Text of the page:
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Long Island Eagle Scout earns every merit badge offered

John Ninia, 17, of East Setauket, has developed skills in everything from scuba diving to bugling and also earned a prestigious Boy Scout medal.

Eagle Scout John Ninia of Setauket, a senior at Ward Melville High School, has achieved all 137 merit badges for the Boy Scouts of America, a rare accomplishment. On Saturday, Nov. 4, 2017, he demonstrated a few, including plumbing and welding.  (Credit: Ed Betz)

Since his first week at summer camp in 2011, John Ninia knew Boy Scouts was a group where he could do something big.

“I remember telling my dad that I was going to go for all the merit badges,” Ninia said. “And he didn’t really believe me and he just thought nothing of it. And then I actually went out and got it.”

Now 17 and a senior at Ward Melville High School, the East Setauket teenager has done something his 11-year-old self can be proud of: completing all 137 merit badges for Boy Scouts of America.

The achievement is “extremely rare,” but the organization said it does not track how many Scouts earn all available merit badges.

Ninia, from Troop 70 in Setauket, also earned a William T. Hornaday Bronze Medal from the Boy Scouts after completing three major environmental projects. According to the Boy Scouts of America, it is only given to scouts who “completed truly exceptional conservation projects.” Since 1917, about 1,100 scouts have received Hornaday medals.

“John believes in meritocracy,” said his father, Jerry. “If you work hard and you deserve it, you get it.”

The prospect of working hard certainly didn’t stop Ninia from pursuing his goal.

At West Meadow Beach in the fall of 2015, Ninia got rid of Japanese knotweed, an invasive species, without the use of any chemicals and then planted native bayberry bushes there.

A year later, he worked on a project at a park where his family sometimes walks its dog, Jade. In the arboretum at Frank Melville Park Reserve, he cleared an overgrown area and planted native trees.

While working on a science research project for school this August, he tested the nitrogen levels at different points in Long Island Sound. In the process, Ninia found a “disheveled” rain garden in Poquott’s California Park. He repaired it to help take out some of the nitrogen from runoff when it goes into the water.

“You have to admire his interest in the environment,” said Lawrence Swanson, a SUNY Stony Brook professor who focuses on coastal oceanography and marine pollution and who helped Ninia with the California Park project. “And his enthusiasm to work on a project that maybe might seem a little distasteful.”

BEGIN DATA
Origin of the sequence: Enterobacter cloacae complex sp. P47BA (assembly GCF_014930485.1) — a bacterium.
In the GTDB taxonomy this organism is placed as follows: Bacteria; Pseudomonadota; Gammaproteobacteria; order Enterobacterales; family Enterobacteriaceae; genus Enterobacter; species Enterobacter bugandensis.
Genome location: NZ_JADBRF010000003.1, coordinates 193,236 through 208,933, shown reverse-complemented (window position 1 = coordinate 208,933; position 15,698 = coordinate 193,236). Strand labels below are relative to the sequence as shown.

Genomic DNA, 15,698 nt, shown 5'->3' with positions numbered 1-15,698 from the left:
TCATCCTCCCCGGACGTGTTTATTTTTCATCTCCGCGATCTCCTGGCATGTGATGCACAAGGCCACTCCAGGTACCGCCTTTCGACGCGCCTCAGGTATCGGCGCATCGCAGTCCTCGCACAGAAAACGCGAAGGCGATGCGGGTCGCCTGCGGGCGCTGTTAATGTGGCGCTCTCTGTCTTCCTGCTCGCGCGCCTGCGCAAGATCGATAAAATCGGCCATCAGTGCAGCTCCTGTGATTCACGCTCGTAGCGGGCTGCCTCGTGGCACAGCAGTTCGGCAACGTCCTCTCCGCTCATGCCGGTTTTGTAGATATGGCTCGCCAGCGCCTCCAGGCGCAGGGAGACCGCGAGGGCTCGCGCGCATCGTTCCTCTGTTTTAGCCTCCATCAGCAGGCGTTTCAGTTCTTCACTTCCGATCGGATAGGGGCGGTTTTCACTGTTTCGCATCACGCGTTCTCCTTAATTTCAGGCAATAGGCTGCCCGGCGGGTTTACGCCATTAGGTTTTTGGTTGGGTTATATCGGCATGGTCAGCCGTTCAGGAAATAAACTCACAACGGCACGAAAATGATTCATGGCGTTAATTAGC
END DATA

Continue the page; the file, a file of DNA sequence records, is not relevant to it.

Just like his Hornaday projects, some of his badges took a while to complete. They required lessons, observing professionals and long-term logs. He had to take trumpet lessons for his bugling badge and shadowed his family’s vet for a day for his veterinary science badge.

Ninia’s parents supported him all along, especially when it came to driving him around to meet with counselors, go to lessons and get to project sites. After that first week of summer camp in 2011, he told his parents he wanted to go back the next week. They made sure it happened.

Merit counselors and other project advisers also guided him through the processes for different badges.

“I’m very grateful to the people who gave me their time and helped me along the way,” Ninia said.

Some of his favorite badges include scuba diving, horseback riding and cycling. For scuba, he completed a multi-day program with the Hampton Dive Center in Riverhead, which included open-water dives. His father went with him on another trip to Massachusetts to help earn a white-water rafting badge.

When it came to bugling, water sports and skating, however, he didn’t have a lot of experience and faced some challenges. The water sports badge took more than a year to complete, and he fell down 20 times when he first tried water skiing.

His struggles show badges are meant to push people out of their comfort zones.

“It’s a great way to know who you are and develop a sense of identity,” Ninia said.

Every badge he has is displayed on two brown sashes worn with his scout uniform. It’s hard to imagine them blank. Ninia said he usually worked on one or two badges at a time, but during camp he could work on anywhere from five to seven. He took occasional breaks, but never for very long.

Ninia began as a Cub Scout in third grade, became a Boy Scout at the age of 11, and an Eagle Scout at 14. He will age out of the organization in January, but he thinks he could help as a merit counselor for other scouts in the future.

Ninia is also a member of the National Honor Society and received a Gold Presidential Service Award for community service. Currently, he is in the middle of applying to college.

The University of Notre Dame, Georgetown University, Dartmouth College and Swarthmore College are among the schools he said he is applying to. He plans to major in environmental studies.

The impact of Boy Scouts on his life won’t be lost after January, or even after he goes off to college and beyond.

“A lot of the ideals of scouting, he’ll take with him,” said Jerry Ninia. “The memories of the camaraderie, the memories of camping outdoors and living the scout oath.”

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